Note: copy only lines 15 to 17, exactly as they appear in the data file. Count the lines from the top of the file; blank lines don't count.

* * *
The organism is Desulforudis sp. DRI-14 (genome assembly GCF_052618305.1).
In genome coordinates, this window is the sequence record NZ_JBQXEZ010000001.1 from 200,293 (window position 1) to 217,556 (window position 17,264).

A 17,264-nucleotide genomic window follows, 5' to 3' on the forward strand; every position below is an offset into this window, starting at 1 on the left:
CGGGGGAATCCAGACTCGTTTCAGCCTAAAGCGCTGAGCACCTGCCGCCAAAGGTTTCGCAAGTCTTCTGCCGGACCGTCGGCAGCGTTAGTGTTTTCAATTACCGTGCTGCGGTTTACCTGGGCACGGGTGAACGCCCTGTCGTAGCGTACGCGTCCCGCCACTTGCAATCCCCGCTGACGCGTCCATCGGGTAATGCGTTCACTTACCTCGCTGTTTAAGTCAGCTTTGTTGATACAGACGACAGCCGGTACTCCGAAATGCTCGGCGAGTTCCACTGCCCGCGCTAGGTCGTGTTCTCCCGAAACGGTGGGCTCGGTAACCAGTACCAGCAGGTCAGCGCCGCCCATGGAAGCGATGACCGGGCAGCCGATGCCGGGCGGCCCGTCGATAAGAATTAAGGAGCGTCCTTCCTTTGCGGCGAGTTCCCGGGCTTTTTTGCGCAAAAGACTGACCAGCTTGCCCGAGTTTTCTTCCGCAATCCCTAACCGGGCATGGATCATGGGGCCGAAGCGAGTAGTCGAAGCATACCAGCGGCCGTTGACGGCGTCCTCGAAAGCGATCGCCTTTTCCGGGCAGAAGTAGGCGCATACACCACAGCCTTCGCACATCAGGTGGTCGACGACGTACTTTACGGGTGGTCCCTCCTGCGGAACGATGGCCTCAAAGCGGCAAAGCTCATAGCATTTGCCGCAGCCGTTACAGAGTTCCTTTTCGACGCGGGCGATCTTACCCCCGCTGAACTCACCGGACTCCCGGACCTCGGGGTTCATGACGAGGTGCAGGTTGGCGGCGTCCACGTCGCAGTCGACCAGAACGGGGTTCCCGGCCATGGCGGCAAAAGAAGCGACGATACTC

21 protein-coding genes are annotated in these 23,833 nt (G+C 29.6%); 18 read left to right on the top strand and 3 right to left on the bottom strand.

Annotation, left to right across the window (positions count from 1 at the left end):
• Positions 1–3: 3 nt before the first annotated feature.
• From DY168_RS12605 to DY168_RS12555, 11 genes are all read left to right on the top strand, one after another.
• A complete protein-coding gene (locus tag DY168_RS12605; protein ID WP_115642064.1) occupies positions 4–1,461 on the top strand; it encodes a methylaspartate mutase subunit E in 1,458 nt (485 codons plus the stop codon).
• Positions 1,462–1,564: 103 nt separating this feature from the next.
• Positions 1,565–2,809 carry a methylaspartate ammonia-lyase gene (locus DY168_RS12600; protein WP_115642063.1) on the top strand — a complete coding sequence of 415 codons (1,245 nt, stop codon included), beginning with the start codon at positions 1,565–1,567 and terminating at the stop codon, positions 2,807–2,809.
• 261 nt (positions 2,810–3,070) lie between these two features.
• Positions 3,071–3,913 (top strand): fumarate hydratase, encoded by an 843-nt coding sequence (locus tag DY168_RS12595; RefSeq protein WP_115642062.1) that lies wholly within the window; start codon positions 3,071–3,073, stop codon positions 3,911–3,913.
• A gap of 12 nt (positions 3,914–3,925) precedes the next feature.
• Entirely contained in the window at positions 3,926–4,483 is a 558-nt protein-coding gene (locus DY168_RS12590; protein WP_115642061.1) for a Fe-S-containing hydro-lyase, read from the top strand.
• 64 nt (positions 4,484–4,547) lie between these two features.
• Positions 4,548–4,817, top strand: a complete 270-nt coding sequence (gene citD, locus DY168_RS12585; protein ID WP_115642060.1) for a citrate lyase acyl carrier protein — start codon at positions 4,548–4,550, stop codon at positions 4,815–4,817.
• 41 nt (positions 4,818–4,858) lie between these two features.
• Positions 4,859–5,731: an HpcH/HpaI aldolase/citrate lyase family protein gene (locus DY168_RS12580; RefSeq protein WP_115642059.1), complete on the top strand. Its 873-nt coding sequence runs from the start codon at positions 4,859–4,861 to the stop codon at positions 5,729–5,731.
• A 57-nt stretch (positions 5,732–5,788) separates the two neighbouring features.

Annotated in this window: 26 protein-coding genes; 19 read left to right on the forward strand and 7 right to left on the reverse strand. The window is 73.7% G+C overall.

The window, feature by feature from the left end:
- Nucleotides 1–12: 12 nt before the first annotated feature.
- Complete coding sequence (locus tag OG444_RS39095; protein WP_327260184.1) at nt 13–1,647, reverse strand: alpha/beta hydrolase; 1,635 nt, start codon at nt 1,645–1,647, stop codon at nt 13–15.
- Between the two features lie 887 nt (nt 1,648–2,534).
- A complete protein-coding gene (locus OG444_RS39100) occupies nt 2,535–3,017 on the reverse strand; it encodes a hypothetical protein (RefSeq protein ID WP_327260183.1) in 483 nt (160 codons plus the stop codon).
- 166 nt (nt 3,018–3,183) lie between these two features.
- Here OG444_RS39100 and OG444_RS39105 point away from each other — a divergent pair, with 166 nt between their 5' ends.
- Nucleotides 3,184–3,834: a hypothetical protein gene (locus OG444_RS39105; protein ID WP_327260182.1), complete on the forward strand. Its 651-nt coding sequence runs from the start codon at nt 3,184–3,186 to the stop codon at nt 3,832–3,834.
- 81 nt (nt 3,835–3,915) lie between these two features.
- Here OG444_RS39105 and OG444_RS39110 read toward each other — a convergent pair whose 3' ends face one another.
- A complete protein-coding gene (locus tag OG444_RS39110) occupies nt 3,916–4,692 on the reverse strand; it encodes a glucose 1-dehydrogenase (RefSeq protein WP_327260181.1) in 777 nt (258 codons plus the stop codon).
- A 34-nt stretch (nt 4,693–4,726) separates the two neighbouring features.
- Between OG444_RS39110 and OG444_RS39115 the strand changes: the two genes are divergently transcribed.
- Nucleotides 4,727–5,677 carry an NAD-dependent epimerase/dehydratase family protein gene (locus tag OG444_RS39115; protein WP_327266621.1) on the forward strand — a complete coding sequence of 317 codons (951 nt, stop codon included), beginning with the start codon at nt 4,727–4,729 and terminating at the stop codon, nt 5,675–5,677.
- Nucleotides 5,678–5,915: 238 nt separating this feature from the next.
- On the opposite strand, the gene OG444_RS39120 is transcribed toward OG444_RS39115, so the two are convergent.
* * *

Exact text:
• Entirely contained in the window at positions 3,926–4,483 is a 558-nt protein-coding gene (locus DY168_RS12590; protein WP_115642061.1) for a Fe-S-containing hydro-lyase, read from the top strand.
• 64 nt (positions 4,484–4,547) lie between these two features.
• Positions 4,548–4,817, top strand: a complete 270-nt coding sequence (gene citD, locus DY168_RS12585; protein ID WP_115642060.1) for a citrate lyase acyl carrier protein — start codon at positions 4,548–4,550, stop codon at positions 4,815–4,817.